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Proceedings Paper

The NASA orbiting carbon observatory: measuring the column-integrated atmospheric CO2 abundance from Space
Author(s): David Crisp; Charles E. Miller; Philip L. DeCola
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Paper Abstract

The NASA Orbiting Carbon Observatory (OCO) will make space-based measurements of atmospheric CO2 with the precision, resolution, and coverage needed to characterize CO2 sources and sinks on regional scales and quantify their variability over the seasonal cycle. This Earth System Science Pathfinder (ESSP) mission will be launched in late 2008 and will fly in a 705 km altitude, 1:26 PM sun-synchronous polar orbit that provides near-global coverage of the sunlit hemisphere with a 16-day ground track repeat cycle. OCO carries a single instrument that incorporates 3 high resolution grating spectrometers that will make boresighted measurements of reflected sunlight in near-infrared CO2 and molecular oxygen (O2) bands. These measurements will be combined to provide spatially resolved estimates of the column-averaged CO2 dry air mole fraction, XCO2. The instrument collects 12 to 24 XCO2 soundings/second over the sunlit portion of the orbit, yielding 200 to 400 soundings per degree of latitude, or 7 to 14 million soundings every 16 days. Thick clouds and aerosols will reduce the number of soundings available for XCO2 retrievals by 80-90%, but the remaining data is expected to yield XCO2 estimates with accuracies of ~0.3 to 0.5% (1 to 2 ppm) on regional scales every month.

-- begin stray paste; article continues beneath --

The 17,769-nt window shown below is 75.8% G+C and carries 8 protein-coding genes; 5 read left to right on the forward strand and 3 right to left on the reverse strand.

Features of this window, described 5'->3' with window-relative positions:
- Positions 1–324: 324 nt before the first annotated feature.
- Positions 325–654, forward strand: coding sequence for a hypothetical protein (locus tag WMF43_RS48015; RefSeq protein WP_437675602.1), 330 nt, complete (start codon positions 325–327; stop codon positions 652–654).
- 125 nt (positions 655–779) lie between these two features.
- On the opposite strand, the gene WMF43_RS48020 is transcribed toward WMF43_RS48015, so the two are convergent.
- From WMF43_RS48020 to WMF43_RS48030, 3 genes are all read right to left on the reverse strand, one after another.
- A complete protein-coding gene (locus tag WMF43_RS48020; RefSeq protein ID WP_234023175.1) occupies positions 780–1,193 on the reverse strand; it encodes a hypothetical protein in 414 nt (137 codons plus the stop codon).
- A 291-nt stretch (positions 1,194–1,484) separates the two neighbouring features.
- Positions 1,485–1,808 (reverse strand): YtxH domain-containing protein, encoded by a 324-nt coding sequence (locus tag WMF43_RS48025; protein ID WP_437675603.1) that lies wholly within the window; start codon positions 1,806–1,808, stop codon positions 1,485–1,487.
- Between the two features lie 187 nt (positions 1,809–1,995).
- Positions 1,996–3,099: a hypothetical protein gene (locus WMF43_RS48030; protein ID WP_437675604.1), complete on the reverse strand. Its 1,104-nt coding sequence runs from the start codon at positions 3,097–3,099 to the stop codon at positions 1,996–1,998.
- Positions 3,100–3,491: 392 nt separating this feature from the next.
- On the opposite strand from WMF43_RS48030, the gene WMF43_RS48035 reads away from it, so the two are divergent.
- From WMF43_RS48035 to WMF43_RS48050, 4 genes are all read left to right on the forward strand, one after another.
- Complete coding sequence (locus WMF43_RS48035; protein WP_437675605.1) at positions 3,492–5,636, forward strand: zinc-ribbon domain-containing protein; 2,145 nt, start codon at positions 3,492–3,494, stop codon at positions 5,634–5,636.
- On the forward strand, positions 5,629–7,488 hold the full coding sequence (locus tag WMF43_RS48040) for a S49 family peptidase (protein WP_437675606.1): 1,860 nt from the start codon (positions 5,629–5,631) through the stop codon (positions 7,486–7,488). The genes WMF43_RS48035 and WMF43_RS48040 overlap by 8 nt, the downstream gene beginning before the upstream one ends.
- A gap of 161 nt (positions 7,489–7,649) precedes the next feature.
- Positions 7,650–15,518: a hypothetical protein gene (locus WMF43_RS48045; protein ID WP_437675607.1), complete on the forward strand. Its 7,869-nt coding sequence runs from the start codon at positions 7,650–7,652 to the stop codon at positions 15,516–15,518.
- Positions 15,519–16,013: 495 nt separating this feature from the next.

Paper Details

Date Published: 3 October 2006
PDF: 10 pages
Proc. SPIE 6361, Sensors, Systems, and Next-Generation Satellites X, 63610H (3 October 2006); doi: 10.1117/12.689570
Show Author Affiliations
David Crisp, Jet Propulsion Lab. (United States)
Charles E. Miller, Jet Propulsion Lab. (United States)
Philip L. DeCola, NASA Headquarters (United States)

Published in SPIE Proceedings Vol. 6361:
Sensors, Systems, and Next-Generation Satellites X
Roland Meynart; Steven P. Neeck; Haruhisa Shimoda, Editor(s)

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